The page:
So by filling the form your message will be posted on behalf of Admin,where it can be reviewed with you getting notifications through mail on that particular post. Giving a direct post address will be vulnerable to spam and giving a secret post email address will be ideal for such one time users.

I agree, which is why this option isn’t existing for the global ML-address but only on a category level. I don’t think many people will actually activate it to be honest, as for us it serves a specific use case that is currently handled with a normal ML: using the ML as the sign-up and notification email for third-parties. A great example would be the ML currently handling external communication, that receives a twitter-notification-email whenever we get mentioned. The same goes for bills send from AWS or technical messages from . I do see in the long-run it would be nicer to replace this with “native” implementations of the services posting stuff directly but I bet there will always be system that simply send emails instead.

Ergo, we (and the few others, who might be using it at all) will be using it private categories and not share that email-address outside of that limited group in the first place. But I do see your concern and am thinking about how to fix that.

Not sure how that would solve that issue. The “allow_strangers” feature explicitly allows posting of those, who’ve no knowledge about that there is such a thing as discourse at all behind it. If you are sending from a user-validated email-address you don’t need the “allow strangers” to be set, the message will be assigned to the user and all other messages will be discarded. I don’t see how creating a custom incoming-email per user makes much more of a difference than using their authenticated from-email for matching.

As said, the “allow_strangers” option is mainly for third-party-usage and doesn’t exist for the global email at all. I don’t think there is much point in publishing any email-address that does have the “allow_strangers”-field set.

But on that regard and thinking of it, what I’d rather have for this case are “shadow”-users like the system user to cover this use-case. So you could create a “twitter”-system-user and a "|-system-user that can’t log it and you could assign a bunch of email-addresses to the user – maybe even with a simple option of where it should be posted – that you could then safely use as notification email on a third-party service and if compromised would just be disabled. But that sounds like a harder case to make …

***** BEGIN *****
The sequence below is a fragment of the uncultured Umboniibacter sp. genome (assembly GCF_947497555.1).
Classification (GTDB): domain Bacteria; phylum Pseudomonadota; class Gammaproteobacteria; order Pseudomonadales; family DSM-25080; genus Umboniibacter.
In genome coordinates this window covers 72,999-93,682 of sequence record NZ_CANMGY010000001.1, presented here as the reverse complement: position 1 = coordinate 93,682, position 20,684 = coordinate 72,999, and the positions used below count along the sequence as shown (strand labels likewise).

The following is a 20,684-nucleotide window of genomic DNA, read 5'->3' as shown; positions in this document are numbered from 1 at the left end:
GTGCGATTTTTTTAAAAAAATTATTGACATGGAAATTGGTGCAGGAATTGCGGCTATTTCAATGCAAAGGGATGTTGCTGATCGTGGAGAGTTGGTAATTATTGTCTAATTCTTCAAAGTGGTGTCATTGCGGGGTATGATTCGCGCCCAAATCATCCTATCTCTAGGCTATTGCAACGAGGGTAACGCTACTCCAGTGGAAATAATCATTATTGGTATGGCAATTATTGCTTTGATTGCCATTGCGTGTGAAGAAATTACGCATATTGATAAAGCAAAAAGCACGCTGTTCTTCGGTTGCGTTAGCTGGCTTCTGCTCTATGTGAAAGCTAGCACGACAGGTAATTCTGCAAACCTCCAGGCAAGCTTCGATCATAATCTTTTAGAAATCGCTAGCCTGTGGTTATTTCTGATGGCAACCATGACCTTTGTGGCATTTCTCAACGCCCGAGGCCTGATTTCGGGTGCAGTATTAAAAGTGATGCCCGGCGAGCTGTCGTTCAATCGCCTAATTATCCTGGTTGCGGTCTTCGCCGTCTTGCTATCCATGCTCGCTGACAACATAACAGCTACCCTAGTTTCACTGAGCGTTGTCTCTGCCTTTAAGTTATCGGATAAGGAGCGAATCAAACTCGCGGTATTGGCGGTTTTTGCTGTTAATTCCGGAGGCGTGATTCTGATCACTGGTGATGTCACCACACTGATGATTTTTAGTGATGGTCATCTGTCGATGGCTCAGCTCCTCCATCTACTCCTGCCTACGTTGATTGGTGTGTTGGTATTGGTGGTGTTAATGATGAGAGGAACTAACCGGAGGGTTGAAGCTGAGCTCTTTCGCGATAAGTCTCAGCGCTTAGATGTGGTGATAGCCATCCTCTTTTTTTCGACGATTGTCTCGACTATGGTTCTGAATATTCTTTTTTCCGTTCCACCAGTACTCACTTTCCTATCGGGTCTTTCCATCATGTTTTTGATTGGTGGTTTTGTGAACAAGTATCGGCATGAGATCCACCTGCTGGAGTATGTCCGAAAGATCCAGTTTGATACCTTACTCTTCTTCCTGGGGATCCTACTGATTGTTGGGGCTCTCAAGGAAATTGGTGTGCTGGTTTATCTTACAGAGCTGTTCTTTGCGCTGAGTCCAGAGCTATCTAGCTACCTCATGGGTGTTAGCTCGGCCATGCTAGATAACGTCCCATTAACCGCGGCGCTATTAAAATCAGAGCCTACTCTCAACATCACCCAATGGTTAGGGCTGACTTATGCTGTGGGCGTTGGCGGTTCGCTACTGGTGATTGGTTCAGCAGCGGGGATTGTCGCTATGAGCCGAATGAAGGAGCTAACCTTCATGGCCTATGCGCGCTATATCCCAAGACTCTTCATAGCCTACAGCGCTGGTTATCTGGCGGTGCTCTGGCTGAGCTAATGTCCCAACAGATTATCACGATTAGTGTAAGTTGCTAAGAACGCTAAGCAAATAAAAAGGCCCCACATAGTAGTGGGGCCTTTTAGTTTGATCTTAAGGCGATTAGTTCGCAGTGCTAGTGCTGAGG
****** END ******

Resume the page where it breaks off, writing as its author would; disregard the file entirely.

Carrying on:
no no no, that is not the case, SMTP sucks big time, just cause the record says it came from does not mean it came from me.

“user-validated email address” is meaningless unless there is some extra amount of security around it.

Allow strangers could reply to the first email sent with a magic key email. That in effect could enforce a secure channel.

What I meant was that the “allow strangers” option doesn’t have any influence there, that’s all. As it explicitly is meant for non-users. Even sending an email to verify would simply not work for the use cases mentioned above.

Which doesn’t mean your point is legit. I didn’t think about that as we also just send emails with the reply-key, which - if intercepted - would create a secure channel of spam to that topic at least. What I said is that spoofing would work even without the allow_stranger-feature to be set. I just wanted to make that separation, as allow_strangers does never care about the sender at all at the moment.

So, let’s get back to your proposal of “customized incoming emails” then. I like that approach. What I am wondering about it, is how many providers do support the ±email-suffix-matching feature outside of google though. I do know we area already enforcing this via the reply-key but I was wondering how much we are expecting from the servers here and why we don’t simply set the reply-key as the corresponding email-header in the first place in which case the incoming-email-address-configuration wouldn’t matter that much.

And secondly, if we do make the posting to certain email-private-address, how we want to handle categorisation. Do we set another, second suffix for each category? Or a totally customized email-address per category. Or maybe just a simple text-matching of a “[CATEGORY]”-prefix in the subject?

The problem with subject-lines would be that this won’t work with third-parties again. But a some-how customized email could indeed. We could potentially support both if we want to.

That in combination with a simplified-system-user-system-for-third-parties would probably be a much better implementation for the previously mentioned use cases.

I don’t remember the last email [that I received] that didn’t come from the true sender. That’s what the inbound spam filter in front of our mailhost is there for, right?

I can expect to get spam from users’ hacked aol & yahoo accounts from time to time, however it’s a risk much smaller than the utility we get from allowing our users to shoot off a quick email to our Mailing List.

This is all about creating topics, reply via email is pretty damn safe. The issue is that as soon as an email address here leaks out you can flood the forum with new topics.

Understood, and I’m OK with that.

I have three large Discourse installs in the works, and none of them would gain traction if our users couldn’t leverage the community with a quick “How do I do this” email to the list.

I’ve experienced mailing lists die when moved to a web-only forum. It made me sad when it happened, and I’m hoping to revitalize them with Discourse.

I have no concept that enabling this option is good for a forum where people can self-enroll, but for private lists, I express my gratitude that the feature is a part of your product.

-Allen Hancock